To blur the distinction between prejudice and discrimination, as the concept of ‘institutional racism’ does, achieves at least two aims. First, it dissociates ‘racism’ from individuals, and makes it an inherent property of social institutions, or indeed of entire societies. Second, it dissociates racism from consciousness and intentionality. Both individuals and institutions can be labeled ‘racist’ irrespective of beliefs, attitudes, or intentions. A classical liberal, for instance, who believes in philosophy of individual rights and equality of opportunity, without any consideration of race or ethnicity, can easily be labeled a racist if, for instance, she opposes ‘race norming’ of tests in employment or education. Thus, we ﬁnd opponents on the two sides of a clear debate on whether to take race into account in social policy hurl the epithet of ‘racist’ at each other. ‘Racism’ is now void of meaning and reduced to pure invective.
The confounding of race and ethnicity has also served a variety of political agenda. The analytical use of the distinction between race and ethnicity is that racial (e.g., physical) categorization of groups leads to much more rigid, enduring, invidious, and stigmatizing social cleavages than ethnic (e.g., cultural) criteria of group membership. For example, the categorically diﬀerent position of blacks in the USA compared to other minority groups, such as Hispanics or Asian Americans, can only be understood because they are overwhelmingly deﬁned by the double stigma of racial slavery.
African-Americans were essentially treated as a stigmatized pariah group in American society. However, redeﬁning American blacks, as merely one ethnic minority in a ‘multicultural’ society may, it is hoped, destigmatize their uniquely invidious position, but it does nothing to explain the stubborn resilience of their disabilities and predicaments in American society. The confounding of race and ethnicity in this cited example cuts both ways ideologically: it may on the one hand promote pride in ‘black culture,’ but it also underpins the racist argument of innate black inferiority. If blacks are but one ethnic group among many, how come they fail where others (notably Asian Americans) succeed?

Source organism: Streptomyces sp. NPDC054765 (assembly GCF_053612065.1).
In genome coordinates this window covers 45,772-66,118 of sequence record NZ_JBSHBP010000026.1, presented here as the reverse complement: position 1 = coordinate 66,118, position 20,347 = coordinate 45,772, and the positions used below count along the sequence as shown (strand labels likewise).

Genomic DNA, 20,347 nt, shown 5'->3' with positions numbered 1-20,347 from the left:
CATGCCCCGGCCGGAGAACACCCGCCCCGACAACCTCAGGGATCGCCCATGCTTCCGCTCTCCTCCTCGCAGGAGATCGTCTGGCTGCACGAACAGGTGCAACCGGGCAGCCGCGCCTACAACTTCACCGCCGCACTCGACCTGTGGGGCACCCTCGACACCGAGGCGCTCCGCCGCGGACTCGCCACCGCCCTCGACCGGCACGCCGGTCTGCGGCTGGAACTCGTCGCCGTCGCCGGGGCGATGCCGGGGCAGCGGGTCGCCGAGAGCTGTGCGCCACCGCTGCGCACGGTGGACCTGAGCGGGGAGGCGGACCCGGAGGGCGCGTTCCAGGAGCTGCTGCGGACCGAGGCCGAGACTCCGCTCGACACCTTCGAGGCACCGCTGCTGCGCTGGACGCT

3. Recent Developments
The unintended consequences of this broadening of the meaning of racism are three-fold. First, it robbed social science of a useful tool that permitted complex analysis of complicated social phenomena. Examples of such analyses are the relationship between prejudice and discrimination (one can be for instance, an unprejudiced discriminator or a prejudiced non-discriminator, depending on a social context which rewards or punishes discrimination); the diﬀerence between profoundly racist societies such as the Ante Bellum US and apartheid South Africa, and less racist ones such as Mexico or Brazil, where ethnic and class distinction often overshadow racial ones; and, the social consequence of stressing physical phenotypes such as skin color, as distinguished from cultural characteristics, such as language or religion, for the dynamics of group conﬂicts. Broadening the meaning of racism not only transformed a concept into an epithet; it simultaneously impoverished social analysis. It also made the teaching of race relations in race-polarized societies a mineﬁeld of political correctness liberally sprinkled with euphemisms and impervious to rational discourse.
Second, the broadening usage of racism and the confounding of race and ethnicity have noticeably weakened the eﬀectiveness of remedial policies by facilitating and legitimating a shift from universalistic, race-blind policies of equal opportunity and individual rights, to one of groups rights, proportional representation, quota systems, and collective grievances and guilt. Policies such as race-based aﬃrmative action in the USA are not only ineﬀective but even retrogressive because they are based on bad social science. The inherent contradiction involved in race-based aﬃrmative action is that the remedy of ‘positive discrimination’ uses as a selection criterion the very stigma the policy seeks to eliminate. Surely, the way to reduce the social signiﬁcance of race is not to classify the population into oﬃcial race groups, to use these categories in oﬃcial statistics and reports, and to request individuals to identify themselves by race for the purpose of school attendance, employment, promotion, college admission, faculty recruitment, etc.
4. Racism And Sociobiology